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Border crossing procedures: a necessary evil

July 30, 2010
Lake Placid News

Getting delayed while crossing the border has become the norm. Being detained at the border is a distinct possibility as a result of the effort to protect not only the national security of the United States, but the safety of our nation’s citizens as well.

    Recently, there have been incidents reported in the news of individuals “wrongfully” being placed in handcuffs and detained at the border because their names were on a list of suspects or potential terrorist threats to our nation. Two of these incidents have involved the director of the Saranac Lake Chamber of Commerce and a Keene Valley resident, who, according to reports, is not an American citizen but has a VISA allowing her to be in the country.

    Each time, these individuals have contacted the local media to announce their dissatisfaction about being detained and/or handcuffed. They have also contacted the area’s members of Congress to convey their displeasure and solicit action. However, each did not display any understanding or sympathy as to the reasons they were detained.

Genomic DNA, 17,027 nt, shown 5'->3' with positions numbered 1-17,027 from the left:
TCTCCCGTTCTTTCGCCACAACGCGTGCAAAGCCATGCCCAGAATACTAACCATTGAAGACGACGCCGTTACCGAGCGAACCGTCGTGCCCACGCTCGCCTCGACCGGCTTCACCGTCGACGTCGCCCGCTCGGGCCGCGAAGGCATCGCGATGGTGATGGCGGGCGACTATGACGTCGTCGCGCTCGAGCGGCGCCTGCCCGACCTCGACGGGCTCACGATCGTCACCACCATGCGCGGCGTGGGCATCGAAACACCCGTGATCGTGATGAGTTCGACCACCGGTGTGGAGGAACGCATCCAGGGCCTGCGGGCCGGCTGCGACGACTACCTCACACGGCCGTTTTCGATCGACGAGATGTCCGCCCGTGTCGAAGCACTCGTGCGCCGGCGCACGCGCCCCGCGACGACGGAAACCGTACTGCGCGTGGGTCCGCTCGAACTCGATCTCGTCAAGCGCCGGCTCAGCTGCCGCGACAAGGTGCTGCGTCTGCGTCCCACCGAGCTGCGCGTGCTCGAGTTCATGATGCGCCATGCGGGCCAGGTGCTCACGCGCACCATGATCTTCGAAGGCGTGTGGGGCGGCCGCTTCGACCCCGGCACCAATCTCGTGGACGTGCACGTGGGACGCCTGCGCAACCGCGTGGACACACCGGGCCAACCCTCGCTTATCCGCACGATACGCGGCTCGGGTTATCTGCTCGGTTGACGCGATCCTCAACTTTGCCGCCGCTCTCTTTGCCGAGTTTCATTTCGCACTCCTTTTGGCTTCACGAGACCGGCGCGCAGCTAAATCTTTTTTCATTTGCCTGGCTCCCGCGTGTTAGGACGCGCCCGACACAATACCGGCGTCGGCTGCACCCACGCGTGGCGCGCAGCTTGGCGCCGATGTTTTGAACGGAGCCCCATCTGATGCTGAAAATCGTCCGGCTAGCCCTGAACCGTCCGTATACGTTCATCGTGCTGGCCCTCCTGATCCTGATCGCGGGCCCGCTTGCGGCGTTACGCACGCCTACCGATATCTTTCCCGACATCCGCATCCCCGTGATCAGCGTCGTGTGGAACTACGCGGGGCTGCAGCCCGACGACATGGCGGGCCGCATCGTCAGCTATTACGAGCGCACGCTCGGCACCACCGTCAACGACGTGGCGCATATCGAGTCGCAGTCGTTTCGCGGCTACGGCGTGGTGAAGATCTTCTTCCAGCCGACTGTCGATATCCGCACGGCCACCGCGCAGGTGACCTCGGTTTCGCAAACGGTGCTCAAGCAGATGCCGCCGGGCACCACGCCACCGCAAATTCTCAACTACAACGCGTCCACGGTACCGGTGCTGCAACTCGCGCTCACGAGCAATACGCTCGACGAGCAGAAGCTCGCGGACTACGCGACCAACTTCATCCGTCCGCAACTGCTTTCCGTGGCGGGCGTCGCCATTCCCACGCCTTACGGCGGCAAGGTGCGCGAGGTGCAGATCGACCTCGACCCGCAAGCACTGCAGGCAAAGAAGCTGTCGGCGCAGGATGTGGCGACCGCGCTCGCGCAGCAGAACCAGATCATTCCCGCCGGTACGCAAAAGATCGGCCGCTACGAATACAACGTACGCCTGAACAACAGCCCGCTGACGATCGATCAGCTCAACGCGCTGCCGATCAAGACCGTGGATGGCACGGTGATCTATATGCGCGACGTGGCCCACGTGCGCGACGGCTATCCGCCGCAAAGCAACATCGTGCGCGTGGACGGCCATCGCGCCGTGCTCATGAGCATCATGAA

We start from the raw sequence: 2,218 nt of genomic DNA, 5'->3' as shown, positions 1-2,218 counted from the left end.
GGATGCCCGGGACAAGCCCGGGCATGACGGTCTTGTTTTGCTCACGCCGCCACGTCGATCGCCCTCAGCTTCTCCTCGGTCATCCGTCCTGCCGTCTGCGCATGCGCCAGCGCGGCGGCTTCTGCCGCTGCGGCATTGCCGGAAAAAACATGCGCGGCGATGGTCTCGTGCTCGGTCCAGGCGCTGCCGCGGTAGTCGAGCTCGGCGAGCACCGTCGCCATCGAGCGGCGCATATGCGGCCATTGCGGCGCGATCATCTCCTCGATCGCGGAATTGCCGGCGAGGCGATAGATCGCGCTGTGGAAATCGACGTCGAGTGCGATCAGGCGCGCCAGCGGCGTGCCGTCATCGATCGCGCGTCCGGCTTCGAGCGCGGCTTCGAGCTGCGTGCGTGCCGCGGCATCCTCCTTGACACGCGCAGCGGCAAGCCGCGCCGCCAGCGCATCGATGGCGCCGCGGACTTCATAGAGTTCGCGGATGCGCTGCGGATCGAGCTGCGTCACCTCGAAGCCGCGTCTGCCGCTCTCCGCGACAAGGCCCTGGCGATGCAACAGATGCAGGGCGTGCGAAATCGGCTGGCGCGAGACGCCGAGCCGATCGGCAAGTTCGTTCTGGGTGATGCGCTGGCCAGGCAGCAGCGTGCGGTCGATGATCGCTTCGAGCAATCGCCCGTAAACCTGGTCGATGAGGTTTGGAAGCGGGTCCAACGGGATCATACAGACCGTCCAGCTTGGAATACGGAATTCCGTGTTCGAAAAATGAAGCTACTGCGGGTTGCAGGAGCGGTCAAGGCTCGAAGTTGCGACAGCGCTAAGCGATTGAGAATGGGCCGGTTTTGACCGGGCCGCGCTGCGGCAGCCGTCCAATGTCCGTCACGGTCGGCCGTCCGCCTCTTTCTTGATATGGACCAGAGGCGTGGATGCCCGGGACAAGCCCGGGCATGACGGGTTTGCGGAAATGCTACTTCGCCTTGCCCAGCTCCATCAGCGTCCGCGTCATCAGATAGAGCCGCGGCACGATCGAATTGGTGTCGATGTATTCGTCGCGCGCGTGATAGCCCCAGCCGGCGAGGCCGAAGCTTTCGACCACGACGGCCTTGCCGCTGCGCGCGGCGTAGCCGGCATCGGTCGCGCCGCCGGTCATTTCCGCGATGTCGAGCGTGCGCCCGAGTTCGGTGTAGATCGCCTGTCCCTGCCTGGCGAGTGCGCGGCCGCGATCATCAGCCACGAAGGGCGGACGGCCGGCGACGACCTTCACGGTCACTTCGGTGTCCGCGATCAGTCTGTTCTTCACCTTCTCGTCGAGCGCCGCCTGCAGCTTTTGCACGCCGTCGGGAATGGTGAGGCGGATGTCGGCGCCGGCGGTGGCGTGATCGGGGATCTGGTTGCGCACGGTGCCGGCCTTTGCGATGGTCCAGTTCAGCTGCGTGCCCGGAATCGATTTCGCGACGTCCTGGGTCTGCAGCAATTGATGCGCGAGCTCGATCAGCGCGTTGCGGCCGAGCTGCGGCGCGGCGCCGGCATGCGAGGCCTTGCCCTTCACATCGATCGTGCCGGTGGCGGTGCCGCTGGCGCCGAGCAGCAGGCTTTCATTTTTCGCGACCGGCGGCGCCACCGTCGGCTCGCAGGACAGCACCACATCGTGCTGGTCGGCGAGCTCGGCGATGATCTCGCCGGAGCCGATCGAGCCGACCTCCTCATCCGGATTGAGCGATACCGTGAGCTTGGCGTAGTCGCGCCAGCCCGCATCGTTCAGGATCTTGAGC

In both cases, they were not the same individuals listed — and were let go as soon as authorities were certain they were not a threat at all.

    While it is understood as to the distress and embarrassment felt by each U.S. citizen who is detained or handcuffed — certainly this happens occasionally — we, as a nation, have become overly sensitive. It’s no fun to have others watch you taken away by police or border patrol agents, but although being placed in handcuffs at a busy border crossing may seem over the top, what else can those charged with protecting this country do?

    There are thousands of people crossing the border on any given day, is it really fair to expect border agents to remember each individual who passes on a regular basis? And although there is sophisticated technology, can we really expect agents to decipher everything when a vehicle stops at a crossing? Should we really think it is plausible to remove names from a threat list just because someone else has the same name and might be inconvenienced?

    Unfortunately, the world we live in, with a severe threat of terrorist attacks, does not allow each and every citizen to have the same amount of freedom when re-entering the country as they do in every day life.

    The next time an individual or group gets through our security and causes harm to American citizens, there will be an outcry as people wonder how they got through our border security. And it’s sad to say, there WILL be a next time.

    It’s the world we live in. Citizens should take some comfort with the fact the folks manning the border crossing are doing their jobs to make our nation safer from any terrorist attack. Thousands of people who lost loved ones wish that was the case prior to September 11, 2001.



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